A father who lost his wife and five of their children in a devastating house fire led hundreds of mourners at a funeral service today.
Covering his injuries with bandages on both arms and burns across his face, Bassam Kua, 51, touched the white and mahogony coffins before they were taken to be buried, at the Gardens of Peace Muslim Cemetery in Ilford, East London.
Inside were his wife Muna Elmufatish, 41, and their children Hanin Kua, 14, Basma, 13, Amal, nine, Mustafa, five, and two-year-old Yehya.
Grieving: With his hands in bandages and visibly upset, Bassam Kua said goodbye to his wife and five of their children today
Mr Kua is guided along the line of coffins containing his wife and five of his children
The six members of the family died after their London home was engulfed in flames in the early hours of Saturday morning.
Mr Nua survived the blaze along with his 16-year-old daughter, Nur, who is still in hospital where her condition is described as critical but stable. So bad are her injuries, however, she was unable to go to today's service.
Reflection: Mourners prayed in front of the coffins containing the bodies of Muna Elmufatish, 41, Hanin Kua, 14, Basma, 13, Amal, nine, Mustafa, five, and Yehya, two
They bowed to the east at the Garden of Peace cemetery in Ilford, East London at today's ceremony
The congregation faced east as they bowed and kneeled in prayer looking over the coffins, laid end to end, with some mourners wiping tears from their eyes and holding their heads in their hands.
Imam Haddad told mourners: 'We don't believe in death, we believe in everlasting life.
'We do not believe that man is born of sin. Anyone who dies, say, under the age of 15, we called "masoom", which means blameless, and we believe they go straight to heaven.
'And we also believe very, very firmly that if God takes a child away from a mother or father, it's a key to heaven.
'So that child will say to God on judgment day "God, you took me so early from my parents, let me join you in paradise".
Afterwards he said: 'I was basically saying to the congregation, thank you for your tears, for your respect, your prayers in your own way.
'We prayed for the daughter and the father, because they're left with less people in their family. Give them strength.'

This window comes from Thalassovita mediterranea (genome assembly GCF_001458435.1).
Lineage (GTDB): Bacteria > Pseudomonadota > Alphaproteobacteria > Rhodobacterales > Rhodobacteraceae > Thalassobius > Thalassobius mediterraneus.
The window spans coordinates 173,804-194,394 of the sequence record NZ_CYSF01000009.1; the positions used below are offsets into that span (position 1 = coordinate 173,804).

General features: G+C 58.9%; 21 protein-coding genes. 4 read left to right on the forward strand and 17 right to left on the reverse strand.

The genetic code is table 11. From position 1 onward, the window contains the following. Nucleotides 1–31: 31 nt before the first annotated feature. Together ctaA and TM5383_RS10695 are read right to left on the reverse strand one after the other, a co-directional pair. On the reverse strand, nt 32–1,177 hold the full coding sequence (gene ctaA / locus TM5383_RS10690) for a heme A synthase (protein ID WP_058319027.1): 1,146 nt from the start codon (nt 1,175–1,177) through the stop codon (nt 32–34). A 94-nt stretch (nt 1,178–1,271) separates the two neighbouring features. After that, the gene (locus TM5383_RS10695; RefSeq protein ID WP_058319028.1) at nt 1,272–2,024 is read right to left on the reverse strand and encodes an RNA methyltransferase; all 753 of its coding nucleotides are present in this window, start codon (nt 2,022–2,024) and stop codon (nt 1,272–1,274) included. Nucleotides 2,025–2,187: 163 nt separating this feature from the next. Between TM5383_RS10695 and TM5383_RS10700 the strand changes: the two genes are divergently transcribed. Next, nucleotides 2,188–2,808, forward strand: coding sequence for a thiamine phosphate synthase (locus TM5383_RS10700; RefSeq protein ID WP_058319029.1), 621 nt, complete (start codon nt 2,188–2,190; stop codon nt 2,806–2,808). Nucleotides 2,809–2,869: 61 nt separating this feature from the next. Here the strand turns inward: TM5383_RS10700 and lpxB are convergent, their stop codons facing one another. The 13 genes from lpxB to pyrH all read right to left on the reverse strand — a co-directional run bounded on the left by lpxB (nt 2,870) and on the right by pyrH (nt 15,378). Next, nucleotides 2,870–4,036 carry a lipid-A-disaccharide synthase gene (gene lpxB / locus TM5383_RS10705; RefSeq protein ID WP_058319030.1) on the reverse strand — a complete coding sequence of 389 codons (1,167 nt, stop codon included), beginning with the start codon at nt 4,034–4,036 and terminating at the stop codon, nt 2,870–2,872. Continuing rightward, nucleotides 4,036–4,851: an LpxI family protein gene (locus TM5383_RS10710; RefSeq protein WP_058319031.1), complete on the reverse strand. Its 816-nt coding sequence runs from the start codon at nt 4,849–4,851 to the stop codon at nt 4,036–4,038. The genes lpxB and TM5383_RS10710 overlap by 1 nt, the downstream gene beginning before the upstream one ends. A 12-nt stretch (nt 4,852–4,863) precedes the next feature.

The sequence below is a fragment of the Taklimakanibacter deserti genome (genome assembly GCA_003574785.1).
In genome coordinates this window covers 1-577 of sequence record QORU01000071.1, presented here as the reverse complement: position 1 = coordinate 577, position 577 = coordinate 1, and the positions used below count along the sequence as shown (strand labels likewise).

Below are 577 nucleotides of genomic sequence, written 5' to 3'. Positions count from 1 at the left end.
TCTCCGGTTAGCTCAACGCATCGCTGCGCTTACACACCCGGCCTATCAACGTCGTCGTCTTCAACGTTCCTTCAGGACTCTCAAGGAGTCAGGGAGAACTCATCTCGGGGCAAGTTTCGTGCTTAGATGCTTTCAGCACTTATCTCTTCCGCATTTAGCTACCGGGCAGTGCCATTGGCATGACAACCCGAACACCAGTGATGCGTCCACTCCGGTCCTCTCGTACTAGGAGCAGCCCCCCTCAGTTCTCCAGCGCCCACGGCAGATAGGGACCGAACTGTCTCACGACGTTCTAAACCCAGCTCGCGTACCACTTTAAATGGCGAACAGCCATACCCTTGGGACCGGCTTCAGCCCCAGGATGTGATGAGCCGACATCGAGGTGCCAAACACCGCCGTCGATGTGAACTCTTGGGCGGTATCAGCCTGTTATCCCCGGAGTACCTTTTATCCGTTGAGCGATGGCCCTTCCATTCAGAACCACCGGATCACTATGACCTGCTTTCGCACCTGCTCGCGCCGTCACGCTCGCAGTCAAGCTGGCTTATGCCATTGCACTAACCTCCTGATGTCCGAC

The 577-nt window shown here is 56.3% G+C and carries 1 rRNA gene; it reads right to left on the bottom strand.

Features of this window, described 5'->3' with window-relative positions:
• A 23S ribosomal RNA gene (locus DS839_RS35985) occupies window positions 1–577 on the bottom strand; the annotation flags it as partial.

The community leader said he also told the mourners to take steps to avoid another tragedy.
'I said, you should get yourself a smoke alarm for £5, or you can get the fire brigade to fit them for free,' he said.
The mother was the last of the six to be buried.
Investigations into the fire are continuing but London Fire Brigade said it is likely that a chest freezer in the hallway at the bottom of stairs was likely to be the fire.
On Saturday, hundreds of firefighters gathered at the ExCel centre in London where they held a minutes silence for the family.
Cemetery manager Mohamed Omer said of Mr Kua after the funeral: 'Almighty Allah has given him a lot of courage and a lot of strength.
'He was very strong, and that just shows how strong his faith is in humanity, and how strong his faith is in religion, because he coped admirably today.
'I'm sure he is hurting deeply, but he actually did not show any signs of breaking down.'
Post-mortem examinations found that the six victims died from inhalation of fumes when the blaze raged through their two-storey semi-detached house in Sonia Gardens, Neasden.
Investigations continue into what caused the devastating fire, which police do not believe was suspicious.
An inquest into the six deaths was opened yesterday, but was adjourned to February 16.
Mr Omer added: 'It has been a tragic day for the community.
'Specifically, when you're trying to bury a young child of two years old in the presence of the father who is witnessing the burying of all his next of kin, his wife and his children, has been a very traumatic affair.
'However, I take great pleasure in saying that so much of the community has come out to try and give as much strength and as much grievance and condolence to the family that has been affected.'